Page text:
The competition to name the seamount that was mapped in St Helena waters by the research vessel James Clark Ross is still open until Monday, 4 February 2019.
This is your opportunity to tell us what the seamount should be named and why. The winning entry will be announced on Monday, 11 February, and the winner will receive a tour of the Discovery vessel when she arrives at St Helena in April 2019.
Look out for adverts in the local newspapers where you will find a 'cut out' slip to submit your entries. Printouts are also available from the Tourist Office at the Canister and entries should be submitted to the Tourist Office by Monday, 4 February.
Due to interest from overseas, the competition is also running on Social Media. Overseas participants will be asked to nominate someone on the Island to receive the prize if their entry wins.
A reminder of the specific guidelines for naming a seamount can be found below:
Short and simple specific terms are preferable
The principal concern in naming is to provide effective, conveniently usable, and appropriate reference; commemoration of persons or ships is a secondary consideration
The first choice of a specific term, where feasible, should be one associated with a geographical feature e.g. Aleutian Ridge, Mariana Trench, Barrow Canyon
Other choices for specific terms can commemorate ships or other vehicles, expeditions or scientific institutes involved in the discovering and/or delineation of the feature, or to honour the memory of famous persons. Where a ship name is used, it should be that of the discovering ship, or if that has been previously used for a similar feature, it should be the name of the ship verifying the feature e.g. San Pablo Seamount, Atlantis II Seamounts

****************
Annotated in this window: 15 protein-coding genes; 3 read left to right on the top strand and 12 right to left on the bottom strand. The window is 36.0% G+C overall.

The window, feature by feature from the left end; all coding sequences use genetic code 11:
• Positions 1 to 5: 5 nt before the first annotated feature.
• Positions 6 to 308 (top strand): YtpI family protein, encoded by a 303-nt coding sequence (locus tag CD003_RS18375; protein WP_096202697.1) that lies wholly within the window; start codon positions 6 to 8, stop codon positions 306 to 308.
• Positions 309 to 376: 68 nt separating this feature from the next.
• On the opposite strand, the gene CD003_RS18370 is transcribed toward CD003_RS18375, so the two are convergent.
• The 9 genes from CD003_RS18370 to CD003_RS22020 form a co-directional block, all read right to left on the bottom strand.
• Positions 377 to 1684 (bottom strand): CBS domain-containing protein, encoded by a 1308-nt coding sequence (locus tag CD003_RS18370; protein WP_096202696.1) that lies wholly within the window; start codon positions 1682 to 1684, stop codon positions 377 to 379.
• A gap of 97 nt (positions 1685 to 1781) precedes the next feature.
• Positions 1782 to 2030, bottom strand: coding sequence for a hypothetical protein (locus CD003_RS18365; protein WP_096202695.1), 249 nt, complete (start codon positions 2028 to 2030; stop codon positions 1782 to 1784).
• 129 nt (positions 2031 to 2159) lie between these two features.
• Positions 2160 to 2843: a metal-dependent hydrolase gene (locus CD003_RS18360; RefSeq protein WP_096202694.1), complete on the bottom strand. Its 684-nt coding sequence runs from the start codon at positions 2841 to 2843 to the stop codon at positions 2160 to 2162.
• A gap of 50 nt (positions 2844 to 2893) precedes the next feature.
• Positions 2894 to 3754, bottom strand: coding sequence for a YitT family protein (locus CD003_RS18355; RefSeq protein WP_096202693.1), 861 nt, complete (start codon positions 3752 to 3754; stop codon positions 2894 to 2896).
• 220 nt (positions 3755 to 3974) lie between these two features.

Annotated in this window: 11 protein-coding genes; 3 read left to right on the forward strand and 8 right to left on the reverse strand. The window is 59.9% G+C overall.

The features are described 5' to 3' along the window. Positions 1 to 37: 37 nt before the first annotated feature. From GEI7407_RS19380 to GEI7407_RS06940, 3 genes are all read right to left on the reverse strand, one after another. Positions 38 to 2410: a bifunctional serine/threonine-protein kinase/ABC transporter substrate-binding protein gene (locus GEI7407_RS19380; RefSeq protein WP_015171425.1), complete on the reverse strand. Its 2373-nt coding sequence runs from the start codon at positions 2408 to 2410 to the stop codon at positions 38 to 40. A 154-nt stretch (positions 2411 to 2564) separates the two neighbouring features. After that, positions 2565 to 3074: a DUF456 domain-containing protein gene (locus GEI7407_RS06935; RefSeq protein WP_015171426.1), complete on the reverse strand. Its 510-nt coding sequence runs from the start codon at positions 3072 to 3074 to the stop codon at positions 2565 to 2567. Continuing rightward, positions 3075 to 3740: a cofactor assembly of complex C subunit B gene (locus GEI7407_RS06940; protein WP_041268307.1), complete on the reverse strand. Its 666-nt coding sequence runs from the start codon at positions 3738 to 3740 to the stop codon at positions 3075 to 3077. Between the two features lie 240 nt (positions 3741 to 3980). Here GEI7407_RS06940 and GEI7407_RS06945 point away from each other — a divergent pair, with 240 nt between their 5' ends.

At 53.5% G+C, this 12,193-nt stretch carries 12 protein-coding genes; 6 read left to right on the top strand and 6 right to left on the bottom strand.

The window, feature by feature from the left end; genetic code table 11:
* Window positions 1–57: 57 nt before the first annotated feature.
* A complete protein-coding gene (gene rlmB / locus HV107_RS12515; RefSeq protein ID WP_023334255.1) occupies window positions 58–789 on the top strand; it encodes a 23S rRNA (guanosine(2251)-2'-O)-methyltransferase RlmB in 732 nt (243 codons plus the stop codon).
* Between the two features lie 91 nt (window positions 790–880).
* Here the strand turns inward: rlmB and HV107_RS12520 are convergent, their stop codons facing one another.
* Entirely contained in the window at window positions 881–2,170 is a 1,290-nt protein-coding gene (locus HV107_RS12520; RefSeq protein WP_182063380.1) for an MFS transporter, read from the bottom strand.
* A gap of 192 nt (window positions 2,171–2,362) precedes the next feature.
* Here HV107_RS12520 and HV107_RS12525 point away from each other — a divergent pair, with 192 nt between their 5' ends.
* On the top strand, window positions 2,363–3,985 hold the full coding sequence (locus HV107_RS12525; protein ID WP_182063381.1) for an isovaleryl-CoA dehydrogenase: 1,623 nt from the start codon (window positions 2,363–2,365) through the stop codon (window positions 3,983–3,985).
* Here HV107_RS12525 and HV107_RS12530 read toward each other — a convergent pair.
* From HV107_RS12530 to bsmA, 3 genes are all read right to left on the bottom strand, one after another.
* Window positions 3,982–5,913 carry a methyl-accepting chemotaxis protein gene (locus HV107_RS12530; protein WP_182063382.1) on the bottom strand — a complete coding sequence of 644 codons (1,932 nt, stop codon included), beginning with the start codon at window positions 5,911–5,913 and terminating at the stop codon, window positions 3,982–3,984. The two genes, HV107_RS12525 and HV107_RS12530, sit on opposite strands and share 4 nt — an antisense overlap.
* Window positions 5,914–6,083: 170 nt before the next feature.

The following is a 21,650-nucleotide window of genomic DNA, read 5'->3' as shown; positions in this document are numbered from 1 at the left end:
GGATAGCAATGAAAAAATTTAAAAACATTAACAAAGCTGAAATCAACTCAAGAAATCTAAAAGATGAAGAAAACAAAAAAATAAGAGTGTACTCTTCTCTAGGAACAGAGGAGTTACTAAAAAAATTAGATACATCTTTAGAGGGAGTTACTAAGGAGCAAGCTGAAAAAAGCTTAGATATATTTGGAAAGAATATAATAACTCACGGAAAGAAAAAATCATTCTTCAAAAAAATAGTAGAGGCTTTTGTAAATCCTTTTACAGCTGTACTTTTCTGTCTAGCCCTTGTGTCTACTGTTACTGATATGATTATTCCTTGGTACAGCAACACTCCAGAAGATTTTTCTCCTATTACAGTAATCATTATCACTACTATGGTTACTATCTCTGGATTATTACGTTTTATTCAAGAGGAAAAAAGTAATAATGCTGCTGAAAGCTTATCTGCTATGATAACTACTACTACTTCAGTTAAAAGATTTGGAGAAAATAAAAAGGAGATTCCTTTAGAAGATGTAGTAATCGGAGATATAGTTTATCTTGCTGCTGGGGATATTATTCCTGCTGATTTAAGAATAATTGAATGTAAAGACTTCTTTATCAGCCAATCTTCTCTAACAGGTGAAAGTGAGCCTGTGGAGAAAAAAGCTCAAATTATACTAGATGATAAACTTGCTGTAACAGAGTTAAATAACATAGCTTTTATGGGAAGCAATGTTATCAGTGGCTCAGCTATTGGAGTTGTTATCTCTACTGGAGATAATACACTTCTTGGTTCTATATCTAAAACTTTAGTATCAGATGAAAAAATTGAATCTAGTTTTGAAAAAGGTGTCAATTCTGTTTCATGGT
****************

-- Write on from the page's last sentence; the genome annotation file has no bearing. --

Names of living persons will normally not be accepted, in accordance with the recommendation in the UNCSGN Resolution VIII/2. In the rare cases where names of living persons are used (surnames are preferable), they will be limited to those who have made an outstanding or fundamental contribution to ocean sciences
Groups of like features may be named collectively for specific categories of historical persons, mythical features, stars, constellations, fish, birds, animals, etc
Source: St Helena Government